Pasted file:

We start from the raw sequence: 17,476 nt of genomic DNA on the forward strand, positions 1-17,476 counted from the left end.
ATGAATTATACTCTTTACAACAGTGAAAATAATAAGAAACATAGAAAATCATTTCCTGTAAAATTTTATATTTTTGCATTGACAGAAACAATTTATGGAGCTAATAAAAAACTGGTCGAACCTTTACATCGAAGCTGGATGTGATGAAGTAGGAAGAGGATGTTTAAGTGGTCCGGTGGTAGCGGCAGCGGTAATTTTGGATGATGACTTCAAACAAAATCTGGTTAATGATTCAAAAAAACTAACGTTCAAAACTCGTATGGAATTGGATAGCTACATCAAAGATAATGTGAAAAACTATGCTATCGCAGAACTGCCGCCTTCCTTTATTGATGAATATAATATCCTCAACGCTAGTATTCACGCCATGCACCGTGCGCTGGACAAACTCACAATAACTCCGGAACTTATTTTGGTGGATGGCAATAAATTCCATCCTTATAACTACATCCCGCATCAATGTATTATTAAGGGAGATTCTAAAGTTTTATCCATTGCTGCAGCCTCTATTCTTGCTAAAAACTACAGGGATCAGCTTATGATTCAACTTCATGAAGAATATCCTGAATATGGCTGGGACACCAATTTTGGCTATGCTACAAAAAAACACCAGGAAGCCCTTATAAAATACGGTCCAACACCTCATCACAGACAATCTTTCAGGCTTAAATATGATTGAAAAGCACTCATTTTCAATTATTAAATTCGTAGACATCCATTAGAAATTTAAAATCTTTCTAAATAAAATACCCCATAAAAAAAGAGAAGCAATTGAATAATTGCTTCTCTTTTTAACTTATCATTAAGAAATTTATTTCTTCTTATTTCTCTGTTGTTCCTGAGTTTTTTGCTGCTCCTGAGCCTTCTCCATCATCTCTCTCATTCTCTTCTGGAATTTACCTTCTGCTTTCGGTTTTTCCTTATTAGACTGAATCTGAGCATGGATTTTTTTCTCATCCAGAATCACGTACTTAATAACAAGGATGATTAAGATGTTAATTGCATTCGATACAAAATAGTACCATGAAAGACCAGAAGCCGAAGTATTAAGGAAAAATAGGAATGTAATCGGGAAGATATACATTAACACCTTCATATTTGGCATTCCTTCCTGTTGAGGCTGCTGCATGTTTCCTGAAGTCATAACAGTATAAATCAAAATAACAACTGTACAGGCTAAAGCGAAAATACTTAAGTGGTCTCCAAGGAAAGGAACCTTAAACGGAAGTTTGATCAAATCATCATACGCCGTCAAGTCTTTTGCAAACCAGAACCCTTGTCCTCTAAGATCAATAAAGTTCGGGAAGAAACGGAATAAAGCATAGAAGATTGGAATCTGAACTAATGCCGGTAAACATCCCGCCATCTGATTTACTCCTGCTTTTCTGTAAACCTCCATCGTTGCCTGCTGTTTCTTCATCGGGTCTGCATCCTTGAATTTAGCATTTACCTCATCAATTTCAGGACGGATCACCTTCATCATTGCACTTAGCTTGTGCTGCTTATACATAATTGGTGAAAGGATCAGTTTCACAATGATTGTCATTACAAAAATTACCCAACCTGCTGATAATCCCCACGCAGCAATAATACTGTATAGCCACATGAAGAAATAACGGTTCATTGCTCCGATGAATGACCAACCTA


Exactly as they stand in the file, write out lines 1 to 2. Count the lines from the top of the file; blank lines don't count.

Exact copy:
We start from the raw sequence: 17,476 nt of genomic DNA on the forward strand, positions 1-17,476 counted from the left end.
ATGAATTATACTCTTTACAACAGTGAAAATAATAAGAAACATAGAAAATCATTTCCTGTAAAATTTTATATTTTTGCATTGACAGAAACAATTTATGGAGCTAATAAAAAACTGGTCGAACCTTTACATCGAAGCTGGATGTGATGAAGTAGGAAGAGGATGTTTAAGTGGTCCGGTGGTAGCGGCAGCGGTAATTTTGGATGATGACTTCAAACAAAATCTGGTTAATGATTCAAAAAAACTAACGTTCAAAACTCGTATGGAATTGGATAGCTACATCAAAGATAATGTGAAAAACTATGCTATCGCAGAACTGCCGCCTTCCTTTATTGATGAATATAATATCCTCAACGCTAGTATTCACGCCATGCACCGTGCGCTGGACAAACTCACAATAACTCCGGAACTTATTTTGGTGGATGGCAATAAATTCCATCCTTATAACTACATCCCGCATCAATGTATTATTAAGGGAGATTCTAAAGTTTTATCCATTGCTGCAGCCTCTATTCTTGCTAAAAACTACAGGGATCAGCTTATGATTCAACTTCATGAAGAATATCCTGAATATGGCTGGGACACCAATTTTGGCTATGCTACAAAAAAACACCAGGAAGCCCTTATAAAATACGGTCCAACACCTCATCACAGACAATCTTTCAGGCTTAAATATGATTGAAAAGCACTCATTTTCAATTATTAAATTCGTAGACATCCATTAGAAATTTAAAATCTTTCTAAATAAAATACCCCATAAAAAAAGAGAAGCAATTGAATAATTGCTTCTCTTTTTAACTTATCATTAAGAAATTTATTTCTTCTTATTTCTCTGTTGTTCCTGAGTTTTTTGCTGCTCCTGAGCCTTCTCCATCATCTCTCTCATTCTCTTCTGGAATTTACCTTCTGCTTTCGGTTTTTCCTTATTAGACTGAATCTGAGCATGGATTTTTTTCTCATCCAGAATCACGTACTTAATAACAAGGATGATTAAGATGTTAATTGCATTCGATACAAAATAGTACCATGAAAGACCAGAAGCCGAAGTATTAAGGAAAAATAGGAATGTAATCGGGAAGATATACATTAACACCTTCATATTTGGCATTCCTTCCTGTTGAGGCTGCTGCATGTTTCCTGAAGTCATAACAGTATAAATCAAAATAACAACTGTACAGGCTAAAGCGAAAATACTTAAGTGGTCTCCAAGGAAAGGAACCTTAAACGGAAGTTTGATCAAATCATCATACGCCGTCAAGTCTTTTGCAAACCAGAACCCTTGTCCTCTAAGATCAATAAAGTTCGGGAAGAAACGGAATAAAGCATAGAAGATTGGAATCTGAACTAATGCCGGTAAACATCCCGCCATCTGATTTACTCCTGCTTTTCTGTAAACCTCCATCGTTGCCTGCTGTTTCTTCATCGGGTCTGCATCCTTGAATTTAGCATTTACCTCATCAATTTCAGGACGGATCACCTTCATCATTGCACTTAGCTTGTGCTGCTTATACATAATTGGTGAAAGGATCAGTTTCACAATGATTGTCATTACAAAAATTACCCAACCTGCTGATAATCCCCACGCAGCAATAATACTGTATAGCCACATGAAGAAATAACGGTTCATTGCTCCGATGAATGACCAACCTA